Hernandez-Garete v. Barnes, No. 0:2018cv02615 - Document 13 (D. Minn. 2019)

Court Description: MEMORANDUM OPINION AND ORDER on Report and Recommendation: Hernandez-Garete's Objection [Doc. No. 8 ] is OVERRULED; Magistrate Judge Brisbois's R&R [Doc. No. 6 ] is ADOPTED in its entirety; and Hernandez-Garete's Petition for Writ of Habeas Corpus under 28 U.S.C. § 2241 [Doc. No. 1 ] is DENIED. This action is DISMISSED WITHOUT PREJUDICE. (Written Opinion). Signed by Judge Susan Richard Nelson on 1/31/2019. (SMD)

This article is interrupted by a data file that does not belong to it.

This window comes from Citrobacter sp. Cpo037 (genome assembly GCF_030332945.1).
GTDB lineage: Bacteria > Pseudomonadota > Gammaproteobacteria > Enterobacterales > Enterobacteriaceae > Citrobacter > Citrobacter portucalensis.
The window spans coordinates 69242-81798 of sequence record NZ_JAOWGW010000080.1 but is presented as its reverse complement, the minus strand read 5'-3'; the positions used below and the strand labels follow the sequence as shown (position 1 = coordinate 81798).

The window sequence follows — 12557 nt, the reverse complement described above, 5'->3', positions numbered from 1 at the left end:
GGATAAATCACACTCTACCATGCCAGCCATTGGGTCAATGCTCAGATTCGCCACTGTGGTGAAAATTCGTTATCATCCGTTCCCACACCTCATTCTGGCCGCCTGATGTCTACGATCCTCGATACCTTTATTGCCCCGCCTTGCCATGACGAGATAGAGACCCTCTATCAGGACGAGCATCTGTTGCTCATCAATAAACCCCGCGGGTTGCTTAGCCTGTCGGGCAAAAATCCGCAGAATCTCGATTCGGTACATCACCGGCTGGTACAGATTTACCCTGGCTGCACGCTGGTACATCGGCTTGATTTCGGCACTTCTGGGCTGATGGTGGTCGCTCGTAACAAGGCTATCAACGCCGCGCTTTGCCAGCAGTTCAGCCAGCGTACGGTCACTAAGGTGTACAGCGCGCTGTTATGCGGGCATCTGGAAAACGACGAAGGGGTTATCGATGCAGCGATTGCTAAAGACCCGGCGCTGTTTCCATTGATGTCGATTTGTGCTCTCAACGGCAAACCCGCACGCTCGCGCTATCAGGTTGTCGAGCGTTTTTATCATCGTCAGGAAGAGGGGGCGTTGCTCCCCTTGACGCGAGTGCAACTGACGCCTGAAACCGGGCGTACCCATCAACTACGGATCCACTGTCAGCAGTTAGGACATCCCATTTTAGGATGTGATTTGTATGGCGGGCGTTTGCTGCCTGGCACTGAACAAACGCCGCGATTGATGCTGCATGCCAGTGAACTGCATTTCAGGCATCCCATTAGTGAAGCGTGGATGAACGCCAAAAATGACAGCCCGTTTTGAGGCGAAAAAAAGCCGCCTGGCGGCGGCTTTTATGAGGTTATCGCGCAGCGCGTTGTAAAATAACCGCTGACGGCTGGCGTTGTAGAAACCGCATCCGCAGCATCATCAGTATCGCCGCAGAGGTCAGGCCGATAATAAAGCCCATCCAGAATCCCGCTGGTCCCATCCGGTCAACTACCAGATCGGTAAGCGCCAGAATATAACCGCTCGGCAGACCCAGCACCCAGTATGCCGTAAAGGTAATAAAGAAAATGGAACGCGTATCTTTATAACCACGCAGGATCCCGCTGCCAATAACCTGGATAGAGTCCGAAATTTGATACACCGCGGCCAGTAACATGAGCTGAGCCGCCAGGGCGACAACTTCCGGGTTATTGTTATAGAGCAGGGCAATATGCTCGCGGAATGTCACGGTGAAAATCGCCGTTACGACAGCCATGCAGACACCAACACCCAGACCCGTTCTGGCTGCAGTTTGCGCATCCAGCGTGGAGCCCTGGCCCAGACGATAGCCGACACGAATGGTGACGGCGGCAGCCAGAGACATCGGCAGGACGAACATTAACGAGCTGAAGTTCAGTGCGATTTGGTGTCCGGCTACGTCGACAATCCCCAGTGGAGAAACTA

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Hernandez-Garete v. Barnes Doc. 13 UNITED STATES DISTRICT COURT DISTRICT OF MINNESOTA Josephina Hernandez-Garete, Case No. 18-cv-2615 (SRN/LIB) Hernandez-Garete, v. MEMORANDUM OPINION AND ORDER ON REPORT AND RECOMMENDATION Warden Nanette Barnes, Respondent. Josephina Hernandez-Garete, 42317-086, FCI-Waseca, P.O. Box 1731, Waseca, MN 56093, pro se. Ann M. Bildtsen & Ana H. Voss, United States Attorney’s Office, 300 South 4th Street, Suite 600, Minneapolis, MN 55415, for Respondent. SUSAN RICHARD NELSON, United States District Judge This matter comes before the Court on the Objection (“Objection”) [Doc. No. 8] of Josephina Hernandez-Garete to Magistrate Judge Leo Brisbois’s Report and Recommendation [Doc. No. 6] that Hernandez-Garete’s Petition for Writ of Habeas Corpus under 28 U.S.C. § 2241 (“§ 2241 Petition”) [Doc. No. 1] be denied. For the reasons set forth below, and after a de novo review, this Court overrules HernandezGarete’s Objection, adopts the R&R in its entirety, and denies the Hernandez-Garete’s § 2241 Petition. I. Background In June 2012, Hernandez-Garete was indicted on one count of methamphetamine distribution and three counts of money laundering. See Indictment [Doc. No. 9] at 1–3, 1 Dockets.Justia.com United States v. Hernandez-Garete, No. 12-cr-163 (RAJ) (W.D. Wash. June 14, 2012). In November 2012, she entered a guilty plea to one count of drug-distribution and one count of money-laundering. See Plea Agreement [Docket No. 25], United States v. HernandezGarete, No. 12-cr-163 (RAJ), (W.D. Wash. Nov. 29, 2012). In March 2013, the U.S. District Court for the Western District of Washington sentenced Hernandez-Garete to 120 months in prison to be followed by a 5-year term of supervised release. See Sentencing J. [Docket No. 37], United States v. Hernandez-Garete, No. 12-cr163 (RAJ) (W.D. Wash. Mar. 26, 2013). Hernandez-Garete has since filed at least four challenges to her conviction and sentence. One was her direct appeal, and the other three were collateral challenges of various sorts filed in the U.S. District Court for the Western District of Washington. All of Hernandez-Garete’s previous challenges have been denied. First, on direct appeal, Hernandez-Garete contended that the U.S. District Court for the Western District of Washington did not properly consider her eligibility for the “safety valve” provision of 18 U.S.C. § 3553(f) at sentencing. See, e.g., Appellant’s Br. [Docket No. 25] at 4, Hernandez-Garete v. United States, No. 13-30087 (9th Cir. Oct. 15, 2013). The Ninth Circuit dismissed her appeal on the ground that her plea agreement contained a valid and enforceable plea waiver. See Nov. 23, 2013 Order [Doc. No. 35], Hernandez-Garete v. United States, No. 13-30087 (9th Cir. Dec. 23, 2013). Second, in January 2014, Hernandez-Garete filed a 28 U.S.C. § 2255 motion in the U.S. District Court for the Western District of Washington claiming ineffective assistance of counsel. See Def.’s Pet. Under 28 U.S.C. § 2255 to Vacate, Set Aside, or Correct 2 Sentence [Docket No. 50], United States v. Hernandez-Garete, No. 12-cr-163 (RAJ) (W.D. Wash. Jan. 27, 2014). In July 2014, the court denied her motion. See July 14, 2014 Order [Docket No. 8], Hernandez-Garete v. United States, No. 14-cv-141 (RAJ) (W.D. Wash. July 14, 2014). Third, in November 2014, Hernandez-Garete moved to amend her sentence, arguing that amendments to § 2D1.1 of the U.S. Sentencing Guidelines should retroactively apply. See Def.’s Mot. to Reduce Sentence [Docket No. 51] at 1–2, United States v. Hernandez-Garete, No. 12-cr-163 (RAJ) (W.D. Wash. Nov. 17, 2014). The U.S. District Court for the Western District of Washington denied that motion in June 2015. See June 8, 2015 Order [Docket No. 55], United States v. Hernandez-Garete, No. 12-cr163 (RAJ) (W.D. Wash. June 8, 2015). Lastly, in June 2016, Hernandez-Garete filed a motion construed by the U.S. District Court for the Western District of Washington as a § 2255 motion, asserting that she was entitled to relief under the U.S. Supreme Court’s decision in Johnson v. United States, 135 S.Ct. 2563 (2015). See Def.’s Mot. to Correct Sentence [Docket No. 57], United States v. Hernandez-Garete, No. 12-cr-163 (RAJ) (W.D. Wash. June 10, 2016). In March 2017, the court denied the motion. See March 4, 2017 Order [Docket No. 7] at 1, Hernandez-Garete v. United States, No. 16-cv-892 (RAJ) (W.D. Wash. Mar. 22, 2017). Then, on September 13, 2018, Hernandez-Garete filed the subject § 2241 Petition. In it, Hernandez-Garete argues that she is entitled to relief because she was denied her right of due process. (Pet’r’s § 2241 Pet. at 6.) On September 19, 2018, Magistrate Judge Brisbois ordered Hernandez-Garete to file an amended petition for writ of habeas corpus. 3 (Sept. 19, 2018 Order [Doc. No. 4].) On October 11, 2018, Hernandez-Garete filed a supplemental response, which did not rest on due process considerations. (See Pet’r’s Resp. [Docket No. 5].) Instead, she asserts that: (1) a factfinder “must find the drug quantity applicable to the defendant on an ‘individualized’ basis, not just the drug quantity attributable to the con[s]piracy as a whole” before a drug-related conspiracy mandatory minimum sentence may be imposed; and (2) the U.S. District Court for the Western District of Washington sentenced her without following this rule. (Id. at 3–4.) In a thorough and well-reasoned R&R, Magistrate Judge Brisbois recommended that Hernandez-Garete’s § 2241 Petition be dismissed for lack of subject matter jurisdiction. (R&R at 1.) On November 28, 2018, Hernandez-Garete filed a timely Objection to Magistrate Judge Brisbois’s R&R. (Obj. at 1.) In it, Hernandez-Garete reasserted her due process argument under the Fifth Amendment. (Obj. at 1.) HernandezGarete continues to attempt to use a petition for writ of habeas corpus under § 2241 to advance her claims—an approach that the U.S. District Court for the Western District of Washington Court and Magistrate Judge Brisbois have thoroughly addressed and rejected. Because this Court fully agrees with the magistrate judge’s R&R, this Court overrules Hernandez-Garete’s Objection and adopts the R&R in its entirety. II. Discussion A. Standard of Review Upon issuance of an R&R, a party may “serve and file specific written objections to the proposed findings and recommendations.” Fed. R. Civ. P. 72(b)(2). The objections should specify the portion of the magistrate judge’s [R&R] to which objections are made 4 and provide a basis for those objections.” Mayer v. Walvatne, No. 07-cv-1958 (JRT/RLE), 2008 WL 4527774, at *2 (D. Minn. Sept. 28, 2008). Then, the district court will review de novo those portions of the R&R to which an objection is made, and it “may accept, reject, or modify, in whole or in part, the findings or recommendations made by the magistrate judge.” 28 U.S.C. § 636(b)(1)(C); Fed. R. Civ. P. 72(b)(3); D. Minn. LR 72.2(b)(3). B. Analysis “[A] collateral challenge to a federal conviction or sentence must generally be raised in a motion to vacate filed in the sentencing court under § 2255 . . . and not in a habeas petition filed in the court of incarceration . . . under § 2241.” Hill v. Morrison, 349 F.3d 1089, 1091 (8th Cir. 2003) (citation omitted). If a federal prisoner brings her claim in the court of incarceration under § 2241, the Court cannot entertain the petition unless the prisoner first shows “that § 2255 would be inadequate or ineffective.” Abdullah v. Hedrick, 392 F.3d 957, 959 (8th Cir. 2004) (citing Hill, 349 F.3d at 1091); see also 28 U.S.C. § 2255(e). The court of incarceration “has subject matter jurisdiction only if the remedies in the sentencing district are inadequate or ineffective.” Hill, 349 F.3d at 1090. The prisoner has the burden of establishing that § 2255 is inadequate or ineffective. Hill, 349 F.3d at 1091. For a prisoner to establish that § 2255 is inadequate or ineffective in a particular case, “there must be more than a procedural barrier to bringing a § 2255 petition.” Abdullah, 392 F.3d at 959 (citing Hill, 349 F.3d at 1091). Section 2255 will not be viewed as inadequate or ineffective merely because “§ 2255 relief has already been 5 denied.” United States v. Lurie, 207 F.3d 1075, 1077 (8th Cir. 2000); see also Abdullah, 392 F.3d at 959. Moreover, “[a] prisoner cannot raise, in a § 2241 motion filed in the district of incarceration, an issue which could have been or actually was raised in the § 2255 motion filed in the sentencing district.” Hill, 349 F.3d at 1092 (8th Cir. 2003) (citing Lurie, 207 F.3d at 1077–78). It is clear that all of Hernandez-Garete’s arguments are collateral challenges to her sentence. (Pet’r’s Resp. at 3–4.) As the magistrate judge noted, all of Hernandez-Garete’s arguments in support of her petition for writ of habeas corpus should have been made in her first § 2255 motion. (Id. at 5.) Hernandez-Garete could have offered her present individualized-drug-quantity argument in her earlier papers before the sentencing court. See United States v. Banuelos, 322 F.3d 700, 704 (9th Cir. 2003) (finding that the Ninth Circuit required an individualized approach to determine drug quantities at sentencing). Specifically, she was afforded ample opportunity to challenge her conviction and sentence under § 2255 and fully availed herself of that opportunity. See Def.’s Mot. to Correct Sentence, United States v. Hernandez-Garete, No. 12-cr-163 (RAJ) (W.D. Wash. June 10, 2016). Further, because Hernandez-Garete’s memorandum does not support her assertion that a § 2255 petition would have been inadequate and ineffective, she has failed to establish that the § 2255(e) savings clause applies. As such, “Hernandez-Garete [Hernandez-Garete] is barred by § 2255(e)’s exclusive remedy provision and this Court must summarily dismiss the action for lack of jurisdiction.” (R&R at 6.) In conclusion, after a de novo review of all the files, records, and proceedings 6 herein, this Court agrees with the magistrate judge that Hernandez-Garete’s Petition for Writ of Habeas Corpus under 28 U.S.C. § 2241 should be denied. Accordingly, this Court overrules Hernandez-Garete’s Objection and adopts the R&R in its entirety. III. Conclusion Based on the foregoing, and all the files, records and proceedings herein, IT IS HEREBY ORDERED that: 1. Hernandez-Garete’s Objection [Doc. No. 8] is OVERRULED; 2. Magistrate Judge Brisbois’s R&R [Doc. No. 6] is ADOPTED in its entirety; 3. Hernandez-Garete’s Petition for Writ of Habeas Corpus under 28 U.S.C. § 2241 [Doc. No. 1] is DENIED; and 4. This action is DISMISSED WITHOUT PREJUDICE. LET JUDGMENT BE ENTERED ACCORDINGLY. Dated: January 31, 2019 s/ Susan Richard Nelson SUSAN RICHARD NELSON United States District Judge 7